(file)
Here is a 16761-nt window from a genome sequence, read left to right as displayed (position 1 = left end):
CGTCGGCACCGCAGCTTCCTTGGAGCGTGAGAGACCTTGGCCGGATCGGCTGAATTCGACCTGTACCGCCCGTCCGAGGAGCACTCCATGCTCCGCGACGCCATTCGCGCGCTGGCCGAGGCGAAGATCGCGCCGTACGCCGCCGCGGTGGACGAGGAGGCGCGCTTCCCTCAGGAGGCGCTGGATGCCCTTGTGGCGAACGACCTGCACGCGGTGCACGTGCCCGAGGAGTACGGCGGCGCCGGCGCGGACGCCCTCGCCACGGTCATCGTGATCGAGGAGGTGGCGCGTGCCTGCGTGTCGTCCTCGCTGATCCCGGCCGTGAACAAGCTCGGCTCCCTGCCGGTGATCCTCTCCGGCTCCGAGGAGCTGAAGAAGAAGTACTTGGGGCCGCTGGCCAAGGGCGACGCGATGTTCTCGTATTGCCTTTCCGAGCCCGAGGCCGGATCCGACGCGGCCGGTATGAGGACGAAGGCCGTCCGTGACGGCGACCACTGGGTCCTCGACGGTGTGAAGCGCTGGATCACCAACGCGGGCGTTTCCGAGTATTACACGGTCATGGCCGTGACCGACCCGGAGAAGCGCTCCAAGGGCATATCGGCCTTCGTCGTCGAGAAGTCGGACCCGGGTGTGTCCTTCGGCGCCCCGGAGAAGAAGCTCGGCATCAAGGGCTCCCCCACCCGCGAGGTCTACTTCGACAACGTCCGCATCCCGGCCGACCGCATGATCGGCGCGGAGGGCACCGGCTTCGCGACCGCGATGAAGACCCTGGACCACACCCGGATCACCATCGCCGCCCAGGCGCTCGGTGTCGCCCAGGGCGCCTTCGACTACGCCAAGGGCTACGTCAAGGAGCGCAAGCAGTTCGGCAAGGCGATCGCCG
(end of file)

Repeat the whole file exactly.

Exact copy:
Here is a 16761-nt window from a genome sequence, read left to right as displayed (position 1 = left end):
CGTCGGCACCGCAGCTTCCTTGGAGCGTGAGAGACCTTGGCCGGATCGGCTGAATTCGACCTGTACCGCCCGTCCGAGGAGCACTCCATGCTCCGCGACGCCATTCGCGCGCTGGCCGAGGCGAAGATCGCGCCGTACGCCGCCGCGGTGGACGAGGAGGCGCGCTTCCCTCAGGAGGCGCTGGATGCCCTTGTGGCGAACGACCTGCACGCGGTGCACGTGCCCGAGGAGTACGGCGGCGCCGGCGCGGACGCCCTCGCCACGGTCATCGTGATCGAGGAGGTGGCGCGTGCCTGCGTGTCGTCCTCGCTGATCCCGGCCGTGAACAAGCTCGGCTCCCTGCCGGTGATCCTCTCCGGCTCCGAGGAGCTGAAGAAGAAGTACTTGGGGCCGCTGGCCAAGGGCGACGCGATGTTCTCGTATTGCCTTTCCGAGCCCGAGGCCGGATCCGACGCGGCCGGTATGAGGACGAAGGCCGTCCGTGACGGCGACCACTGGGTCCTCGACGGTGTGAAGCGCTGGATCACCAACGCGGGCGTTTCCGAGTATTACACGGTCATGGCCGTGACCGACCCGGAGAAGCGCTCCAAGGGCATATCGGCCTTCGTCGTCGAGAAGTCGGACCCGGGTGTGTCCTTCGGCGCCCCGGAGAAGAAGCTCGGCATCAAGGGCTCCCCCACCCGCGAGGTCTACTTCGACAACGTCCGCATCCCGGCCGACCGCATGATCGGCGCGGAGGGCACCGGCTTCGCGACCGCGATGAAGACCCTGGACCACACCCGGATCACCATCGCCGCCCAGGCGCTCGGTGTCGCCCAGGGCGCCTTCGACTACGCCAAGGGCTACGTCAAGGAGCGCAAGCAGTTCGGCAAGGCGATCGCCG